It would seem that perhaps -- just perhaps -- after witnessing that mind-numbing debt-ceiling-vs.-deficit-reduction-debacle on Capitol Hill, we -- average workaday Americans -- are beginning to figure out that we do have skin in the game; that it is in both our individual and collective (oy, such a term!) self interest to recognize how little respect we are being shown by our leaders, representatives and the folks who keep them in campaign gelt. When Standard & Poors downgrades our national credit rating and the financial markets rise and fall as precipitously as Six Flag's "Superman" roller coaster, it matters to each and every one of us -- not just to billionaire investors and titans of industry. When so many of our politicians put their partisan political interests way ahead of America's economic wellbeing, which is a nightmare that affects us all. When promises of "jobs, jobs, jobs" take a backseat to eviscerating labor unions, shutting down women's health centers, scuttling public education and turning a blind eye to America's crumbling infrastructure, that is cynically orchestrated turn of events that calls for a united front; a front made up of everyday citizens who, for the first time in perhaps a generation, realize that all have "skin in the game." When the 2012 presidential election looks like its going to be a replay of the Christian Crusades -- i.e. the "Forces of Light" versus "The Forces of Evil" -- that should get our attention. When our children are transported across dangerously creaky bridges to attend physically substandard schools that are dangerously underfunded, understaffed and overcrowded, that should make us awaken us from our doldrums. When we are told time and again that the "real" causes of our joblessness and economic stagnation are deficits, entitlements, high taxes and too much regulation, it is time to throw off the shackles of "Foxification" and begin acting in our best interest.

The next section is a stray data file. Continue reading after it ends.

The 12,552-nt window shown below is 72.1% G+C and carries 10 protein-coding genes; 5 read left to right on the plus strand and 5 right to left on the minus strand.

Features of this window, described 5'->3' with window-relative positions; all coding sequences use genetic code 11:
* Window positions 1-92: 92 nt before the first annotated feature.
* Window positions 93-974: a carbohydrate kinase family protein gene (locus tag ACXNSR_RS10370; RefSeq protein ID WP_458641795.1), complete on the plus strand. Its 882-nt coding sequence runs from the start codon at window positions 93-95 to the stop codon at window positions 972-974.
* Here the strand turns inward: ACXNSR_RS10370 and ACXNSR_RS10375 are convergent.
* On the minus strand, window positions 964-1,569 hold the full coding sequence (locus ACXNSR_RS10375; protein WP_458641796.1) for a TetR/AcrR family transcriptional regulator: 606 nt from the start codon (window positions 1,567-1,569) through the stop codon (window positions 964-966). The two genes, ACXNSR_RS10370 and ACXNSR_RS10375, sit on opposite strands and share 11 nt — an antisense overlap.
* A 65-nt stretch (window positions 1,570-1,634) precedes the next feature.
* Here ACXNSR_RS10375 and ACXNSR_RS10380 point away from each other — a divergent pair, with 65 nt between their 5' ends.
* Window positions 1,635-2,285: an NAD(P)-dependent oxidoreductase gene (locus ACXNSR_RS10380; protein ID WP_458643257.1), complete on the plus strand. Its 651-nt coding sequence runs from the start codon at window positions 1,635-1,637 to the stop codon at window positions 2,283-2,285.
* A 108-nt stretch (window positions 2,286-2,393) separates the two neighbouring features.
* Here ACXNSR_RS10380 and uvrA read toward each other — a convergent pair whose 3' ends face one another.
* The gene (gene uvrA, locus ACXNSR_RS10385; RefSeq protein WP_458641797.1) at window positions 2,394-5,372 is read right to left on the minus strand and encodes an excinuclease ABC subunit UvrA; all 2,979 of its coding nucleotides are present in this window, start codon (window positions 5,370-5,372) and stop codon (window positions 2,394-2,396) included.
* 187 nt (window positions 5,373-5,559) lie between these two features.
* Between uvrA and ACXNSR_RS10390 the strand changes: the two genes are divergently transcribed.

Although America is currently tettering on a precipace of contraction, our problems are not insoluble. It doesn't take a genius to understand that the three most important ingredients that go into any first-class recovery are courage, resolve and the ability to compromise. At present, we are lacking all three. But it is not just the fault of the people we elect, for after all, we are the ones who elected them in the first place! For too long, we have abnegated our responsibilities as citizens; given them over to men and women whose names, faces and agendas most Americans cannot identify. And then when they fail us, we complain. And we elect a new batch of men and women whose names, faces and agendas we cannot truly identify.
As if we did not have skin in the game.
But we all have a stake in this glorious compact called America . . . whether we know it or not.
When oh when will we start acting that way?
-2011 Kurt F. Stone